This is where Angular Universal fits in. Instead of using the server framework's view engine, Angular Universal renders Angular templates server-side. The browser receives the HTML and CSS to display the page immediately without client-side rendering. Subsequent views are loaded via AJAX and rendered on the client to reduce subsequent payload sizes. The framework supports both Node.js and ASP.NET Core backends.

Using Angular Universal does increase complexity and imposes certain restrictions in how you write your Angular application. Be sure that if you need this extra performance boost that you understand the trade-offs. Read more about it on GitHub.

Internationalization

Internationalization is an area where the host application may not have a direct role but may need to assist integrated routing, authentication, and/or rendering to provide the desired experience.

Logging

Logging also doesn't necessarily represent a tight integration between the host application and the Angular application. However, consider that as you increase the server's role with routing, authentication, and/or rendering, you should consider logging any errors resulting from this increased responsibility.

Level 2 – Web APIs

These dependencies are server-side dependencies. However, they do not have to live within the same web application hosting the Angular application. By keeping these dependencies in their own code base, there are many advantages. Builds and deployments are performed only for the applications that have changed. The APIs are built with whichever technology the team and/or company decide so long as it works over a common protocol – typically HTTPS. If you are familiar with the concepts of Web APIs and/or Microservices, this group encompasses those concepts.

Web APIs

Some examples of web API responsibilities that an application requires include data access, logging, and usage analytics. Interestingly, none of these concerns require any knowledge of the Angular application. In fact, they could serve many different front-end applications.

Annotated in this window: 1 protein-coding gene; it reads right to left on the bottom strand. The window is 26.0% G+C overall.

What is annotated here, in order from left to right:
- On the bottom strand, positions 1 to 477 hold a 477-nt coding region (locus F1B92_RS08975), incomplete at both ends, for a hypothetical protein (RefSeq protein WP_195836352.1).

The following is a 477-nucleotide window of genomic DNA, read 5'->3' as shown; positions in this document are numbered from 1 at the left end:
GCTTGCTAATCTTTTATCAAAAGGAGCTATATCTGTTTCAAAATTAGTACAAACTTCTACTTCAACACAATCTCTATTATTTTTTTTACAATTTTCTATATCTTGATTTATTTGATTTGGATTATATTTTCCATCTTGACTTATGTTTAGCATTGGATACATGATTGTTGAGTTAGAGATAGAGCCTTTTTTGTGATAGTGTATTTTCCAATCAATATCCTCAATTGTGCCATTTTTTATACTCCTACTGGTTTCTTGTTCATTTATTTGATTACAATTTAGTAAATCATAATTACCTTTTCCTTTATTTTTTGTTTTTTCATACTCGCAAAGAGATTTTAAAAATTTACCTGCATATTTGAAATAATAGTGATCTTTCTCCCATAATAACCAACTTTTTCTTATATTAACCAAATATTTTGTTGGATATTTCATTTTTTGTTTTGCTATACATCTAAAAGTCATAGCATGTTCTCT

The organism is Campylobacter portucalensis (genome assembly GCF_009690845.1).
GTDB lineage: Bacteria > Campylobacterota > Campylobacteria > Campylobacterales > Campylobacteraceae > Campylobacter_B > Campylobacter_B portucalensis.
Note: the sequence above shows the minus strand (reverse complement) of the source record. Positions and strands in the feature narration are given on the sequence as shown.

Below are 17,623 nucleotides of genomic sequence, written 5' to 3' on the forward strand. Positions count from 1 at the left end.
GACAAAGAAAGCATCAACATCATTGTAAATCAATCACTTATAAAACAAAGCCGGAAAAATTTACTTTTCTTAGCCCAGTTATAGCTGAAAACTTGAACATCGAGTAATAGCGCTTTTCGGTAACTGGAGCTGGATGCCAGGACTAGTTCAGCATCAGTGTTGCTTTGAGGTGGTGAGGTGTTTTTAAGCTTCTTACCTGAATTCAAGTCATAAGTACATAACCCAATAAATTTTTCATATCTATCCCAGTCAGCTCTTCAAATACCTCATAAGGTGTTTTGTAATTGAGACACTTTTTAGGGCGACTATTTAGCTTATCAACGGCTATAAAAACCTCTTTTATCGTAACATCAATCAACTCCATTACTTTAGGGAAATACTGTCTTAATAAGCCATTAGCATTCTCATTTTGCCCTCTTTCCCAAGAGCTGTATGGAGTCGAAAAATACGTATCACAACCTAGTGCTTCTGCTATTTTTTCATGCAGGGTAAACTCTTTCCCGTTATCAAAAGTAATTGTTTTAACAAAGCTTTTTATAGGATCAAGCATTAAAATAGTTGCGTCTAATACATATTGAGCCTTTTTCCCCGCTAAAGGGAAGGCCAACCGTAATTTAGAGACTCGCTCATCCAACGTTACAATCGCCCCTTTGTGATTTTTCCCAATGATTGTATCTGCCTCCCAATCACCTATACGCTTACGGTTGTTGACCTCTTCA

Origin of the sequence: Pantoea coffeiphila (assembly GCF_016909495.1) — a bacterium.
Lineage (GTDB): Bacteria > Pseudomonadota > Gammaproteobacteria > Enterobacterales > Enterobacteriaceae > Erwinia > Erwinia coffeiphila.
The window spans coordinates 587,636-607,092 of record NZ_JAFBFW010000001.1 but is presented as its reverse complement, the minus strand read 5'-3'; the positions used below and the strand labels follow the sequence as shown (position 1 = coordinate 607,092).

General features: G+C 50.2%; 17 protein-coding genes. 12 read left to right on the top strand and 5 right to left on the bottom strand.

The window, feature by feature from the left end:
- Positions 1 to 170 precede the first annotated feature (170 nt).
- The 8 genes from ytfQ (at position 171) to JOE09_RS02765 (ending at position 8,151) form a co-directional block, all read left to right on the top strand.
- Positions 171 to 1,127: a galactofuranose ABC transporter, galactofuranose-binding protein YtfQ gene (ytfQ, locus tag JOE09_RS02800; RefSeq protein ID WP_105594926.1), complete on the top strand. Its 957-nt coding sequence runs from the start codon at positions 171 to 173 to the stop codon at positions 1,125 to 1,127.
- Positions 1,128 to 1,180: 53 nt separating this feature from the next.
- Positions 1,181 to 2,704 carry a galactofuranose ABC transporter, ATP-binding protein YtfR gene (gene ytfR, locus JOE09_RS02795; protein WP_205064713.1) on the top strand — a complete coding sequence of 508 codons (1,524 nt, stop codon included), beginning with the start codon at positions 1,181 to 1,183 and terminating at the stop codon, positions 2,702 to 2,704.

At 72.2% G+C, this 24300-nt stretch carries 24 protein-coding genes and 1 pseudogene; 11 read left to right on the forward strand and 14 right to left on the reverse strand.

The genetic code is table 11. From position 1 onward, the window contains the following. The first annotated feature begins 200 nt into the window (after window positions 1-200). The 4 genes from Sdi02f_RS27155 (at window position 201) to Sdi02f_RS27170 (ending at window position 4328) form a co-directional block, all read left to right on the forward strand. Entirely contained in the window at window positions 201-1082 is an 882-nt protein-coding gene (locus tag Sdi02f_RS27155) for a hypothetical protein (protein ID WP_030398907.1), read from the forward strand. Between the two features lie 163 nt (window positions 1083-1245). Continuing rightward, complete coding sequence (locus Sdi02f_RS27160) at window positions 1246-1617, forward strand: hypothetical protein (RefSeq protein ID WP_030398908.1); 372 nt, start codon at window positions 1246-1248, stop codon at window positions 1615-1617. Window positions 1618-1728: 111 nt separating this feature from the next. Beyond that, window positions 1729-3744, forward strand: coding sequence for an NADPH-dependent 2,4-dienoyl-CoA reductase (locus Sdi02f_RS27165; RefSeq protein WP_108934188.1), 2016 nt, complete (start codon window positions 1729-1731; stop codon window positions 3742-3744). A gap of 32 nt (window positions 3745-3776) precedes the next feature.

Authentication

Authentication at this level is typically handled directly between the Angular application client and the Web API server. There are many ways to do this but today's solutions generally use some form of JSON web tokens to maintain the user's identity.

Internationalization

At this level, any assets requiring i18n would be handled by the web API using server-side techniques. Again, this has no coupling to the Angular application beyond the API contract.

A Case for Bundling

Sometimes, applications are small and the API that they access is small. In this case, you may decide to keep this functionality together in the same application. They share the same build and the same deployment. Sometimes the effort to split these functions isn't greater than the payoff.

In this case, consider your development and design carefully as to avoid creating unnecessary coupling between the concerns. The web API may one day 'grow up' to need its own project so develop accordingly.

Final Thoughts

Every application is different. Hopefully by reading about how application concerns create dependencies between the server and the Angular application, you can apply these considerations to your own architecture.

One thing you might have noticed, there's no discussion of development tools that integrate with the server. This is a topic for a future post so stay tuned.

Ultimately, there is no one way to design an application. However, by knowing your options, you're better equipped to make lasting design decisions for your project.

What do you think? Is there functionality you prefer to run on the server? The client? Please share in the comments.

Your First Angular 2, ASP.NET Core Project in Visual Studio Code – Part 6

Angular2, ASP.NET Core, Visual Studio Code, Part 6

Derived from photo by Markus Spiske / raumrot.com, CC-BY

This is the last in a series of posts teaching you how to create your first Angular 2 application with ASP.NET Core in Visual Studio Code. Here is the list of posts:

This article discusses an important part of the integration between client and server – routing. Angular 2 has its own router and so does ASP.NET Core. In the following sections you learn to setup routing in Angular 2 and then how to support the Angular 2 routing with ASP.NET Core.

This post addresses the high-level concerns of integrating these two routing systems. For more information on the individual routing features for each framework, read about Angular 2 routing here and ASP.NET Core routing here.

.NET Core SDK Preview 3: This tutorial uses .NET Core SDK Preview 3 which is available on GitHub. This version includes 'alpha' support for MSBuild-based projects that use .csproj configuration instead of project.json configuration. Microsoft announced that MSBuild is the common project configuration for .NET Core based projects going forward. By using MSBuild, the goal is to better prepare you for future versions of the tooling.

If you would like to jump straight to the code, it's all on GitHub.

Refactor to Multiple Components

In order to implement routing for Angular 2, you need to have multiple components in the project.

Move the contents of AppComponent to a new component called PairingComponent which is responsible for pairing Sriracha with foods.